- “And last of all he was seen of me also, as of one born out of due time. For I am the least of the apostles, that am not meet to be called an apostle, because I persecuted the church of God.” (1 Cor. 15:8-9)
Finally, Paul uses his own testimony as evidence of the resurrection. To go from hating Christians and actively persecuting and killing them because of the seriousness of Christ’s claims (see Acts 7:58, 8:1, 9:1-2), to preaching that same message and facing extreme persecution and eventually death for that message takes very clear and definite proof. For Paul, that proof came on the road to Damascus, when the risen Christ personally spoke to him and rebuked him for his actions in persecuting the believers, and by extension, Christ (see Acts 9:3-9). After his conversion, he went on to proclaim the same message to the astonishment of all who knew his former hatred for Christ, even in the face of attempts to kill him (see Acts 9:20-31).
Why does it matter?
After giving a defense for the resurrection by pointing to the eyewitness testimony of hundreds of individuals who gained little and lost much for believing that Christ is the resurrected Son of God, Paul goes on to explain why the resurrection matters to believers.
“And if Christ be not risen, then is our preaching vain, and your faith is also vain. Yea, and we are found false witnesses of God; because we have testified of God that he raised up Christ: whom he raised not up, if so be that the dead rise not. For if the dead rise not, then is not Christ raised: And if Christ be not raised, your faith is vain; ye are yet in your sins. Then they also which are fallen asleep in Christ are perished. If in this life only we have hope in Christ, we are of all men most miserable.” (1 Corinthians 15:14-19)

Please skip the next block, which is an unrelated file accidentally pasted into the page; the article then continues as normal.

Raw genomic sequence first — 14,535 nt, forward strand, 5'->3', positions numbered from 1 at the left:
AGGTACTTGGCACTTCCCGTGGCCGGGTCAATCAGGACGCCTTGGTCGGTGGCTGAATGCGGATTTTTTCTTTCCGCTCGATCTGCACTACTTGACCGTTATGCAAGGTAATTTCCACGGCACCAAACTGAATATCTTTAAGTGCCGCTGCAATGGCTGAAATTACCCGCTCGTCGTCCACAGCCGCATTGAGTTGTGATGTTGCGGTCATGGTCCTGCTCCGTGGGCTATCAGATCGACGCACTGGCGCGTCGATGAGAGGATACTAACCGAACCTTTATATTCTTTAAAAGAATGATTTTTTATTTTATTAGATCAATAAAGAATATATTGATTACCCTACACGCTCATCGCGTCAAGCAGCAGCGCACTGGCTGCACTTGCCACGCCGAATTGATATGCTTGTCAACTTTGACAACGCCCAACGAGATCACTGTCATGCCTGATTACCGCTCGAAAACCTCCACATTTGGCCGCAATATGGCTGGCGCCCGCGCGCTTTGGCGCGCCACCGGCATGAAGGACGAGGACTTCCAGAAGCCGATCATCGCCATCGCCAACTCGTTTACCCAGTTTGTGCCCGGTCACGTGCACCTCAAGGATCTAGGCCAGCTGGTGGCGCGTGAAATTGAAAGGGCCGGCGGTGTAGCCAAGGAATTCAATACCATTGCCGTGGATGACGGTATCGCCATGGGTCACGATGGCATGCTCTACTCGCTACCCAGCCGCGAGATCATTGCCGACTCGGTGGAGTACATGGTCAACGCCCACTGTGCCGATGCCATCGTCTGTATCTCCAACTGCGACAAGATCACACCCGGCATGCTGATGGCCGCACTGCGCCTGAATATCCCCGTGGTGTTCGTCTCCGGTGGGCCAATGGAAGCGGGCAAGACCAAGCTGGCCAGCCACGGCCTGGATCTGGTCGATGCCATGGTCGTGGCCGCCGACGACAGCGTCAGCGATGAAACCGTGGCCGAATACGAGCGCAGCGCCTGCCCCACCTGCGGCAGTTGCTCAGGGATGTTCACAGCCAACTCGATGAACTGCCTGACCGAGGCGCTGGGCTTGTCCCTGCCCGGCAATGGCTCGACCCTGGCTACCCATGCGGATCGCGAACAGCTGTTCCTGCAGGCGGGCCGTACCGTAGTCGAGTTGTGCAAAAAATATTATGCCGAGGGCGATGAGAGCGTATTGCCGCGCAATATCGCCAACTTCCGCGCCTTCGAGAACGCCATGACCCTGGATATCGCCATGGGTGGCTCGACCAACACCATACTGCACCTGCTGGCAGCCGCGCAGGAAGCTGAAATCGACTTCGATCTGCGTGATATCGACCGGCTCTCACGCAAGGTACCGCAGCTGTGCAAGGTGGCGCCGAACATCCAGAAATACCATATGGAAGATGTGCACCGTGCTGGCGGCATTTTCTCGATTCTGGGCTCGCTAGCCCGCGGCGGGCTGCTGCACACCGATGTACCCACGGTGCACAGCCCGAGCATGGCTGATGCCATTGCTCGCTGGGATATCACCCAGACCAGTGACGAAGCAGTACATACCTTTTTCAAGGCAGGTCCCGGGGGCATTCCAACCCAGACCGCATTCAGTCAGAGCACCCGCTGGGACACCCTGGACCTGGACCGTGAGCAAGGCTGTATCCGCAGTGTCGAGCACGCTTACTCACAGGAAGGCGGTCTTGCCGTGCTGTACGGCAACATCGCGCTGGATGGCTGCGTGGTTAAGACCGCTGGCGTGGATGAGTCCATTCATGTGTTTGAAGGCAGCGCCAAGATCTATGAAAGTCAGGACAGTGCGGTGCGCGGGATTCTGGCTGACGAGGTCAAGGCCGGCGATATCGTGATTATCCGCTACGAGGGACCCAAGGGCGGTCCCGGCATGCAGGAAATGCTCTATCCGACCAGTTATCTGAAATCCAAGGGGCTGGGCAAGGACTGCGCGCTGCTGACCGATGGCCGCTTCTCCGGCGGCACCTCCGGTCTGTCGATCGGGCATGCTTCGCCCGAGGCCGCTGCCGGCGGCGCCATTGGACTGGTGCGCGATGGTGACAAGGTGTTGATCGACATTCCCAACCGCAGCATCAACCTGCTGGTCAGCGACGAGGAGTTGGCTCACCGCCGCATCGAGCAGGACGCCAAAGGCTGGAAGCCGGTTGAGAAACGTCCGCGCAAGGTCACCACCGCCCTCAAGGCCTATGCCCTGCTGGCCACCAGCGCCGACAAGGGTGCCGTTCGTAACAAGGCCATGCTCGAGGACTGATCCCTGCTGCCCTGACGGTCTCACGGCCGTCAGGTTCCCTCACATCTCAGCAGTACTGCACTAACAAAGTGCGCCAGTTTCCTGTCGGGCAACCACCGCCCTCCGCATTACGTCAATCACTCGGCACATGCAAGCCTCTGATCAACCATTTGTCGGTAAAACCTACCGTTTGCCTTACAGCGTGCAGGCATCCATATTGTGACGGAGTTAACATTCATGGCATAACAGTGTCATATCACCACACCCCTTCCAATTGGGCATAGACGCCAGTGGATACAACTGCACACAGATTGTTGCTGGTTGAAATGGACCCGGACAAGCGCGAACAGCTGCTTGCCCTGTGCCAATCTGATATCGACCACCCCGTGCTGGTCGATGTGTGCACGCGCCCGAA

As Paul points out, our salvation and victory over sin and death are dependent on Christ’s resurrection because we are powerless to deliver ourselves. Elsewhere in Scripture, Paul makes the same argument – because our salvation comes solely through Christ, whether or not we are saved is dependent on Christ’s power to defeat our former masters: sin and death.
“But God, who is rich in mercy, for his great love wherewith he loved us, Even when we were dead in sins, hath quickened us together with Christ, (by grace ye are saved;) And hath raised us up together, and made us sit together in heavenly places in Christ Jesus:” (Ephesians 2:4-6)
Not only is our salvation dependent on Him but our hope of resurrection and eternal life is based on Christ being the “firstfruits of the dead”. All the glorious promises contained in Scripture about eternal life and our hope of eternity with Christ are contingent on this same event. Thankfully, God gives us evidence of the truth of those promises through the resurrection of Christ.
“But now is Christ risen from the dead, and become the firstfruits of them that slept. For since by man came death, by man came also the resurrection of the dead. For as in Adam all die, even so in Christ shall all be made alive. But every man in his own order: Christ the firstfruits; afterward they that are Christ’s at his coming.” (1 Corinthians 15:20-23)
In gratitude and worshipful awe of the Savior who gave Himself for our sins and triumphed over them so that we may have life, let us proclaim:
He is risen indeed!
Written by NBB Alumna: Janese Hurst